House prices fell on a monthly basis for the first time in five months during January, Halifax has claimed.
The lender’s latest House Price Index showed prices fell by 0.9% between December and January to £220,260, bucking a trend of four successive increases since August.
Annual growth also slowed from 5.7% to 9.7% and is at almost half the 10% peak recorded last March.
Martin Ellis, Halifax housing economist, said: “UK house prices continue to be supported by an ongoing shortage of property for sale, low levels of housebuilding and exceptionally low interest rates.
“These factors are unlikely to change materially during 2017. Nonetheless, weaker economic growth and increasing pressure on spending power, along with affordability constraints, are expected to dampen housing demand, resulting in some downward pressure on annual house price growth during the year.”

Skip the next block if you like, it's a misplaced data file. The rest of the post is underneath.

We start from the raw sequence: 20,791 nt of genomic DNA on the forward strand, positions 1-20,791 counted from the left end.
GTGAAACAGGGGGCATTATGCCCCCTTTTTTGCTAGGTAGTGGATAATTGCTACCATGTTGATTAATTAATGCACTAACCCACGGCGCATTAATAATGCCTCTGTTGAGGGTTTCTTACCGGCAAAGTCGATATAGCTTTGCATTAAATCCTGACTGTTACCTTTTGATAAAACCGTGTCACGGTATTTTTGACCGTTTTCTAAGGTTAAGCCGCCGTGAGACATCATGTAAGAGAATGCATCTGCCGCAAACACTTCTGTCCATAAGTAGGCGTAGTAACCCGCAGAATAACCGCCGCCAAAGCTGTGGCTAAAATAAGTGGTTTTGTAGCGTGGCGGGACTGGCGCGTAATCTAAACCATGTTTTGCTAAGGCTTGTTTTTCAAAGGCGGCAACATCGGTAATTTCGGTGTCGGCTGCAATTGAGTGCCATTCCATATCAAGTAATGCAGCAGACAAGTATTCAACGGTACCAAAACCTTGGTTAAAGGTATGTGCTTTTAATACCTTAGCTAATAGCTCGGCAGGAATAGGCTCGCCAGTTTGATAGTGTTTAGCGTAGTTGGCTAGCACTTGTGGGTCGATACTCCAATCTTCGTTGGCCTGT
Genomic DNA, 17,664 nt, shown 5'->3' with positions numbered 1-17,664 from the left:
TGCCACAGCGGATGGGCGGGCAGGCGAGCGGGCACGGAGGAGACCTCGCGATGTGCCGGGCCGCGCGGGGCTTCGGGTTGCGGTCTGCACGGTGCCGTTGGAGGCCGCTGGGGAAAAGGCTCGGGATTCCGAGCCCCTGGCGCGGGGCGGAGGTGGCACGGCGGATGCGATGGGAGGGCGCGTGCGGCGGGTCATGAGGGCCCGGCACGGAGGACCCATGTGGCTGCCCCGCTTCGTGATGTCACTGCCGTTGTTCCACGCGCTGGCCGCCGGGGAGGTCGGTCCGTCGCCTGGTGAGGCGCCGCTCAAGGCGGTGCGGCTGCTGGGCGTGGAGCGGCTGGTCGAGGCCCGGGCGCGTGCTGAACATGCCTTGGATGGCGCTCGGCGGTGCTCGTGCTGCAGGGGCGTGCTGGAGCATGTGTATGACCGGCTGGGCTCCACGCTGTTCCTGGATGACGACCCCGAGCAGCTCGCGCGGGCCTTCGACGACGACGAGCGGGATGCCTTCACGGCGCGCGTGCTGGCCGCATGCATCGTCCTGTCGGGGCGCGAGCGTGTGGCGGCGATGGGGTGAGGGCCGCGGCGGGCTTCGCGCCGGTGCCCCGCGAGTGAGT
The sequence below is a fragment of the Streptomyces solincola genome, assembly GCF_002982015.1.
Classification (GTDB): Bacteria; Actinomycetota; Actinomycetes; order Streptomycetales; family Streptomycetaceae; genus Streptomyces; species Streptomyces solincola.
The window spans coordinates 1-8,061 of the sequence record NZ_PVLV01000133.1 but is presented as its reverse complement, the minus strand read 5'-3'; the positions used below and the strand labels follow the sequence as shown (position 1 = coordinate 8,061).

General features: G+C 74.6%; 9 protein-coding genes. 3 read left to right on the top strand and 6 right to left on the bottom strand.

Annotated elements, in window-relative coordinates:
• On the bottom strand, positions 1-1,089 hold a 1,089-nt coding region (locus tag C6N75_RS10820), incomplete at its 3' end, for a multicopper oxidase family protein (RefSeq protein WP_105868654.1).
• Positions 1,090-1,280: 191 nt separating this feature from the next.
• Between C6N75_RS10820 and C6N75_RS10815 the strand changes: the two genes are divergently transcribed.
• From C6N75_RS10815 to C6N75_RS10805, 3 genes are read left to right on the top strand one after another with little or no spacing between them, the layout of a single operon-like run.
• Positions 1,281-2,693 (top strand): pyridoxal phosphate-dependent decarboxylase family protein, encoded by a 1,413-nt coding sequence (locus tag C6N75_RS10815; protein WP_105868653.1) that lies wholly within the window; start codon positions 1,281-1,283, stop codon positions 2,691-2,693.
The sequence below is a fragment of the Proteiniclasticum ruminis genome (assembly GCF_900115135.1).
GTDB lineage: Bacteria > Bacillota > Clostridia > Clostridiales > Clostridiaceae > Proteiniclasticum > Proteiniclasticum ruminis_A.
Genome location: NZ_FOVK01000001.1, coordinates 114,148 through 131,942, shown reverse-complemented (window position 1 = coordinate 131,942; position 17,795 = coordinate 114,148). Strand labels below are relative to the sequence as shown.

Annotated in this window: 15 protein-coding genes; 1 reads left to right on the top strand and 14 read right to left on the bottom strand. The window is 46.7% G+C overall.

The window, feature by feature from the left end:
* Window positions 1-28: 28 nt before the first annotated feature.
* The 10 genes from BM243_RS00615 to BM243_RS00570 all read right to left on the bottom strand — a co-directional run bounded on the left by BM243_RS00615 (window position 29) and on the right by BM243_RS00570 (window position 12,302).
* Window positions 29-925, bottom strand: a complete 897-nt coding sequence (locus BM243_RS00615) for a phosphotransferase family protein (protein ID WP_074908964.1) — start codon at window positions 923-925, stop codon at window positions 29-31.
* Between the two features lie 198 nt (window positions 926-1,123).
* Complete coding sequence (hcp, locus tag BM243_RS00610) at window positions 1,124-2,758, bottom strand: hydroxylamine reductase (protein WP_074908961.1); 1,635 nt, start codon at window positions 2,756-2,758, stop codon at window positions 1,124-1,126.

Responding to the figures, Jonathan Hopper, managing director of Garrington Property Finders, said prices continue to sleepwalk upwards because of the chronic lack of supply.
He said: “With supply still bumping along at rock bottom, prices are being supported by the lack of choice and this is keeping the quarterly and annual rates of price growth relatively steady.
“But on the front line, it is far from a seller’s market, with astute buyers able to ask for and win big discounts.
“The result is greater levels of month-to-month volatility and a sense of caution returning to the market, as rising consumer inflation threatens to drive up the cost of living faster than average wage rises.
“On this evidence the market is likely to continue its hardwired pattern of price rises in 2017, albeit at a more subdued pace as house price-to-earnings ratios begin to bite in many parts of the country.”